Menu
Home

Africa

Liberian journalists in court over government graft claims

photo_1379698833713-1-HD.jpg

A view of the city centre of Monrovia on October 3, 2005. Two Liberian journalists appeared in court in Monrovia on Friday charged with criminal libel after accusing the government of corruption on national radio.AFP/File

Two Liberian journalists appeared in court in Monrovia on Friday charged with criminal libel after accusing the government of corruption on national radio.

Octavin Williams and Rufus Paul were arrested on Thursday after criticising ministers on Hot FM's Henry Costa talk show for giving a $13 million road maintenance contract to a company they said was connected to family of President Ellen Johnson Sirleaf.

They claimed the job should have been offered for no more than $100,000, telling the host: "We just want to tell Liberians that this is how our money is being misused."

The journalists told AFP the police had been listening to the hour-long interview and were ready to meet them outside the station's Monrovia headquarters as the show finished.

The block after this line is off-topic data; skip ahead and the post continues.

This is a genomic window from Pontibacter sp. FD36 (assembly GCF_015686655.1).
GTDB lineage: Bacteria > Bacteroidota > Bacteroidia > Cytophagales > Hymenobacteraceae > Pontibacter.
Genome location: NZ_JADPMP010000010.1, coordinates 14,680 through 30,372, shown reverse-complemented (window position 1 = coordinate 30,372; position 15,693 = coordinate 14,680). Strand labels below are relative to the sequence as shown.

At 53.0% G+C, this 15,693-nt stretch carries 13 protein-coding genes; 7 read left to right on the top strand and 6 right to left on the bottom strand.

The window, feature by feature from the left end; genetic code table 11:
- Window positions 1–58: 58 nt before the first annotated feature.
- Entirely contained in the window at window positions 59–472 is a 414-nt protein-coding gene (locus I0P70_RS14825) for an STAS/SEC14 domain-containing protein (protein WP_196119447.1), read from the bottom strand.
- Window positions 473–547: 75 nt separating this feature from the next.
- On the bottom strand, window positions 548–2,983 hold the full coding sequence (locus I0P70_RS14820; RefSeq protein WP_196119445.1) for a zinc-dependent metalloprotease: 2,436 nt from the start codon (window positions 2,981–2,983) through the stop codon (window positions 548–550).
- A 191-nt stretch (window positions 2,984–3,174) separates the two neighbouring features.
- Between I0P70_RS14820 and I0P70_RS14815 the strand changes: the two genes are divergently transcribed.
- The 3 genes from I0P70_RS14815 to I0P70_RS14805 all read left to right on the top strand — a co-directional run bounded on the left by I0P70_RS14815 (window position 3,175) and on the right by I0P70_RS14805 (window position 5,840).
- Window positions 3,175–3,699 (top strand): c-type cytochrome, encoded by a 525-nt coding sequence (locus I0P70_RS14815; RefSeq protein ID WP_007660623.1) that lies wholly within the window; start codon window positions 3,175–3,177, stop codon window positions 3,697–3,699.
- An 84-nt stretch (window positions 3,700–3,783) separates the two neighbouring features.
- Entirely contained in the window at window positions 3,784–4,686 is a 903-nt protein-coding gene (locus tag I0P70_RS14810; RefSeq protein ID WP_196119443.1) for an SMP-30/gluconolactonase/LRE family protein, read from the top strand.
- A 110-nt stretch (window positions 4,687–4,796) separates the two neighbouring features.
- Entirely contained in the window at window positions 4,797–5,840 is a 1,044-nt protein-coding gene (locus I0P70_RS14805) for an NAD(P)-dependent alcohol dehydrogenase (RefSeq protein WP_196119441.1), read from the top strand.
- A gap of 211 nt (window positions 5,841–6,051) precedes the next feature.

"When we got out of the studio, we were issued a writ of arrest. We called the president of the press union who went to the court with us but when we got there, we were immediately sent to prison," said Williams, after both men were bailed.

Their case, adjourned until Monday, is the second recent high-profile criminal action against journalists which critics have described as part of a worrying clampdown on press freedom.

Rodney Sieh, editor of the Frontpage Africa newspaper, was taken into custody on August 21 following a Supreme Court ruling that the paper should pay $1.6 million (1.2 million euros) for libelling former agriculture minister J. Chris Toe.

Sieh, who has been treated for malaria, was returned to prison from a three-week hospital stay this week, drawing criticism from international rights groups.

Human Rights Watch called on Liberia to ensure damages in civil cases brought by public officials were proportionate and said politicians shouldn't be able to "squelch press freedom with big-ticket lawsuits against the media".

Meanwhile Reporters Without Borders said Sieh was being punished for doing his job as a journalist.

"We call once again on the government to take action to decriminalise media offences, in particular to stop imposing disproportionate fines on journalists in order to intimidate them, since the media play an important role in the fight against corruption," said a sokeman.